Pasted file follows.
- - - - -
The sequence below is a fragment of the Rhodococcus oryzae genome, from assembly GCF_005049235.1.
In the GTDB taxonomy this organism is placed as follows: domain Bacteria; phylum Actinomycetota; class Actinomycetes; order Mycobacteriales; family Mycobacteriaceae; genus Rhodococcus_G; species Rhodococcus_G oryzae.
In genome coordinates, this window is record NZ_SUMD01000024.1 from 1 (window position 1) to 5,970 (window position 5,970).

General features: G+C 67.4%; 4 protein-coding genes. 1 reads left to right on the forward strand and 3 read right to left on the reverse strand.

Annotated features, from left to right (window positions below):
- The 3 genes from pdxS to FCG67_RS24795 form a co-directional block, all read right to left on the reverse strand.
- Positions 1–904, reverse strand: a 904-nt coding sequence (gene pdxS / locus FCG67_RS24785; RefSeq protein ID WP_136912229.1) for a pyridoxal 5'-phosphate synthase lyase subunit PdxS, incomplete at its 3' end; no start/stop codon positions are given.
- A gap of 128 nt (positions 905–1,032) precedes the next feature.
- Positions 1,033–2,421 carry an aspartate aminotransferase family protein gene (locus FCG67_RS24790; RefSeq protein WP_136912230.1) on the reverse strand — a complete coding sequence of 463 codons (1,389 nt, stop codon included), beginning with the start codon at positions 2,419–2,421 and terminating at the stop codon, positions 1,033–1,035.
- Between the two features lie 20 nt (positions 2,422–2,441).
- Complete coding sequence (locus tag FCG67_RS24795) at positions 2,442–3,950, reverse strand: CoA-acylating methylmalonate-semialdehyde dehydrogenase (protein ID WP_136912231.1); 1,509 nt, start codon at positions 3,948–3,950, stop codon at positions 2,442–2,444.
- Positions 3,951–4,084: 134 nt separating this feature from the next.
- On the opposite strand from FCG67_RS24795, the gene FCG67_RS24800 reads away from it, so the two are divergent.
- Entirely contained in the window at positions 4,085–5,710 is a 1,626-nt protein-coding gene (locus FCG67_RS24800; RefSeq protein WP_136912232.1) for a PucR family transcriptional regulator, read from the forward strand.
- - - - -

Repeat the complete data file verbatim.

The sequence below is a fragment of the Rhodococcus oryzae genome, from assembly GCF_005049235.1.
In the GTDB taxonomy this organism is placed as follows: domain Bacteria; phylum Actinomycetota; class Actinomycetes; order Mycobacteriales; family Mycobacteriaceae; genus Rhodococcus_G; species Rhodococcus_G oryzae.
In genome coordinates, this window is record NZ_SUMD01000024.1 from 1 (window position 1) to 5,970 (window position 5,970).

General features: G+C 67.4%; 4 protein-coding genes. 1 reads left to right on the forward strand and 3 read right to left on the reverse strand.

Annotated features, from left to right (window positions below):
- The 3 genes from pdxS to FCG67_RS24795 form a co-directional block, all read right to left on the reverse strand.
- Positions 1–904, reverse strand: a 904-nt coding sequence (gene pdxS / locus FCG67_RS24785; RefSeq protein ID WP_136912229.1) for a pyridoxal 5'-phosphate synthase lyase subunit PdxS, incomplete at its 3' end; no start/stop codon positions are given.
- A gap of 128 nt (positions 905–1,032) precedes the next feature.
- Positions 1,033–2,421 carry an aspartate aminotransferase family protein gene (locus FCG67_RS24790; RefSeq protein WP_136912230.1) on the reverse strand — a complete coding sequence of 463 codons (1,389 nt, stop codon included), beginning with the start codon at positions 2,419–2,421 and terminating at the stop codon, positions 1,033–1,035.
- Between the two features lie 20 nt (positions 2,422–2,441).
- Complete coding sequence (locus tag FCG67_RS24795) at positions 2,442–3,950, reverse strand: CoA-acylating methylmalonate-semialdehyde dehydrogenase (protein ID WP_136912231.1); 1,509 nt, start codon at positions 3,948–3,950, stop codon at positions 2,442–2,444.
- Positions 3,951–4,084: 134 nt separating this feature from the next.
- On the opposite strand from FCG67_RS24795, the gene FCG67_RS24800 reads away from it, so the two are divergent.
- Entirely contained in the window at positions 4,085–5,710 is a 1,626-nt protein-coding gene (locus FCG67_RS24800; RefSeq protein WP_136912232.1) for a PucR family transcriptional regulator, read from the forward strand.